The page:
Image for post
Image for post
Portrait Ludwig Mies van de Rohe by Gemma Plum, 2018

Two frequently heard statements that seem to be opposed. Strangely enough, though, both were popularized by one and the same person; Ludwig Mies van der Rohe, a Bauhaus designer and architect. And where Walter Murch (editor of among others Apocalypse Now, The Godfather II & III and The English Patient) advises in his book In the Blink of An Eye: A Perspective on Film Editing (US Link) (1995) to do as much as possible with as little as possible so as not to leave the viewer’s imagination unused, the detailing of the Game of Thrones costumes, the most successful series ever, goes far beyond the imagination of most viewers, which undoubtedly contributes to the experience and the unrivalled popularity.
What’s up with that? What is a detail anyway? How does a detail relate to it’s context? What role can details play in graphic narrative? …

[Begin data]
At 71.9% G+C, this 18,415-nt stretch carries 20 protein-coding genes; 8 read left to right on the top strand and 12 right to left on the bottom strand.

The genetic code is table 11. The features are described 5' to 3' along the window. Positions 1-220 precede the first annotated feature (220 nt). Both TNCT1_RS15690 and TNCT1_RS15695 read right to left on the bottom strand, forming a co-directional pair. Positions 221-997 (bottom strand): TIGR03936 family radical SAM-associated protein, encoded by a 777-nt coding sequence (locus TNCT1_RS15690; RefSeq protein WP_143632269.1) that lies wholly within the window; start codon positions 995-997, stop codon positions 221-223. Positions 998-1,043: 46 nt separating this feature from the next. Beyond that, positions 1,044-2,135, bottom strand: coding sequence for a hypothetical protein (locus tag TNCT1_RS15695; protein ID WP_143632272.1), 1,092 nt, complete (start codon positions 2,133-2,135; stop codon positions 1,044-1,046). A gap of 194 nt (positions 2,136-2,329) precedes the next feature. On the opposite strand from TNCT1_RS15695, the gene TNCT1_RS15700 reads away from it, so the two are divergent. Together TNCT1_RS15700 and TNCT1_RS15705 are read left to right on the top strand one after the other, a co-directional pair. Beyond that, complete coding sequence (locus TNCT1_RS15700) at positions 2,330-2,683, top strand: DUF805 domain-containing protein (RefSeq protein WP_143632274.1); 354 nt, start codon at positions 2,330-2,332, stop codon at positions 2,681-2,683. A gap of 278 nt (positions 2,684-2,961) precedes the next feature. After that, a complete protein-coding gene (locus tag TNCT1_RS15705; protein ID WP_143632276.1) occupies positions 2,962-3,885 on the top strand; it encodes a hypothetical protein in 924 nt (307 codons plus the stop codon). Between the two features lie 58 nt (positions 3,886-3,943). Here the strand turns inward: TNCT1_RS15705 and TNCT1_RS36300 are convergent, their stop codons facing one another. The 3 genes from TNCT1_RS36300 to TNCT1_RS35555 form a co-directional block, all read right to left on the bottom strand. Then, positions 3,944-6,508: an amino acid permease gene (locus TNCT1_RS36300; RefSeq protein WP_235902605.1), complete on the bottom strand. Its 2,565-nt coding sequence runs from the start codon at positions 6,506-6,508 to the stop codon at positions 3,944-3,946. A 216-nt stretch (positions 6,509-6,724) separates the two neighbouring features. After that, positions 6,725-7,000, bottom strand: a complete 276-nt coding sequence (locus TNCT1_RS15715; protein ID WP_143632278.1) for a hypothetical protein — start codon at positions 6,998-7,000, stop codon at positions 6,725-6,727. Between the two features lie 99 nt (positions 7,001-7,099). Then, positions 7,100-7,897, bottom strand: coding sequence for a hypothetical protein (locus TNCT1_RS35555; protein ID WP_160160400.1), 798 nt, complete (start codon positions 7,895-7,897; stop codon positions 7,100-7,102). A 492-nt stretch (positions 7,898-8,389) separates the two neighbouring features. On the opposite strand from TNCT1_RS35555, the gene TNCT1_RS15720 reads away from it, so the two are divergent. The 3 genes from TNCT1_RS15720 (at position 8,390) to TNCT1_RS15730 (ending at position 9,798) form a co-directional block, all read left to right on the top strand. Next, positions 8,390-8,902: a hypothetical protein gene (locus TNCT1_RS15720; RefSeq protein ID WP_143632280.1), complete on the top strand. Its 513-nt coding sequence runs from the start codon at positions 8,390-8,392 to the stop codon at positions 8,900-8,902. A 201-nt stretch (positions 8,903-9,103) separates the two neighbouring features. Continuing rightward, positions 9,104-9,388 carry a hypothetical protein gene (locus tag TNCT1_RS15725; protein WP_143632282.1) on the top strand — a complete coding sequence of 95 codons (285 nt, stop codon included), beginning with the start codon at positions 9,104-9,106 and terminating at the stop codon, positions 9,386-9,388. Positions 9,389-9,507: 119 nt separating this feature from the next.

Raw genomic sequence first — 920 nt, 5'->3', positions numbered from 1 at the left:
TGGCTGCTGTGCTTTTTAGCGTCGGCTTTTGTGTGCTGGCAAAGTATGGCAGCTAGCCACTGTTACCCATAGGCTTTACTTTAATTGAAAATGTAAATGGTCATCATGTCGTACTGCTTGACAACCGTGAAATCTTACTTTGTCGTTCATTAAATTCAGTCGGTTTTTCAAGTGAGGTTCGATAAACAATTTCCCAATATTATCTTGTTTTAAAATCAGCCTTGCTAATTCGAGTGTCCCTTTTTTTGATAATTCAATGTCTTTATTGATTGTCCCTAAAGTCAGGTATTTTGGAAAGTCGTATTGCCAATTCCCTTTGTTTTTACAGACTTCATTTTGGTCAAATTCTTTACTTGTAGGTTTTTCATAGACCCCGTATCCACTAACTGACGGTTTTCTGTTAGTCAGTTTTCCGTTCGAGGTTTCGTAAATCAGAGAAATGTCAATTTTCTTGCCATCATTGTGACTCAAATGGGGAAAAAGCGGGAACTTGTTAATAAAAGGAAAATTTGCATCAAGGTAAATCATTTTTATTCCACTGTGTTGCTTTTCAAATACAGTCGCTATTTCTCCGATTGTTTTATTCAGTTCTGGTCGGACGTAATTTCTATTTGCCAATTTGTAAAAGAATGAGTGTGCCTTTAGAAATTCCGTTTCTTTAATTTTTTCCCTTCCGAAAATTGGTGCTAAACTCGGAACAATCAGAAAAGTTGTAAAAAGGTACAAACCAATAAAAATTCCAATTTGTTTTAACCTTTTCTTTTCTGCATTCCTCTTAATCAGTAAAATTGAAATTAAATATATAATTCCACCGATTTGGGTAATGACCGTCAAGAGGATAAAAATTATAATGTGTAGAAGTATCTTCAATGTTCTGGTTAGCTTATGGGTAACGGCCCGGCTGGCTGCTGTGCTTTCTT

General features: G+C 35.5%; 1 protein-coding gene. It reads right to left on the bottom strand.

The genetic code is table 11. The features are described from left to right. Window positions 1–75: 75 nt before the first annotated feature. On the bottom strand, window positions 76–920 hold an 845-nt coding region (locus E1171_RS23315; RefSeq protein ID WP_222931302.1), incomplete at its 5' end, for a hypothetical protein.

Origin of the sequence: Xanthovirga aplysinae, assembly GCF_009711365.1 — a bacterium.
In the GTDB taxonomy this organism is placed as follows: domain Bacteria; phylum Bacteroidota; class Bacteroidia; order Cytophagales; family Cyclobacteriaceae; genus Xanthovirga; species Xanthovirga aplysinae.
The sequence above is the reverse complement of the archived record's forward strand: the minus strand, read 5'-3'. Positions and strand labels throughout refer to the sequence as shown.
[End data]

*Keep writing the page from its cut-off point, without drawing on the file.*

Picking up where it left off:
In 1998, just before I graduated from the Design Academy, in Eindhoven (the Netherlands), I did my internship with Ben van Os. At the time he was the art director of Peter Greenaway. The films they made together were phenomenal, the stories shocking, the decors overwhelming in their colour and rich in detail. The Cook, the Thief, His Wife & Her Lover (1989) (US version) is still one of my favourites.

Prospero’s Books (1991) (US version) and The Baby Of Mâcon (1993) (US version) are less known but at least as impressive. …

About

Gemma Plum

Specialized in graphic communication I combine graphic design, copywriting and illustration. Here you'll find a collection of interests and wonderings…

Get the Medium app

A button that says 'Download on the App Store', and if clicked it will lead you to the iOS App store
A button that says 'Get it on, Google Play', and if clicked it will lead you to the Google Play store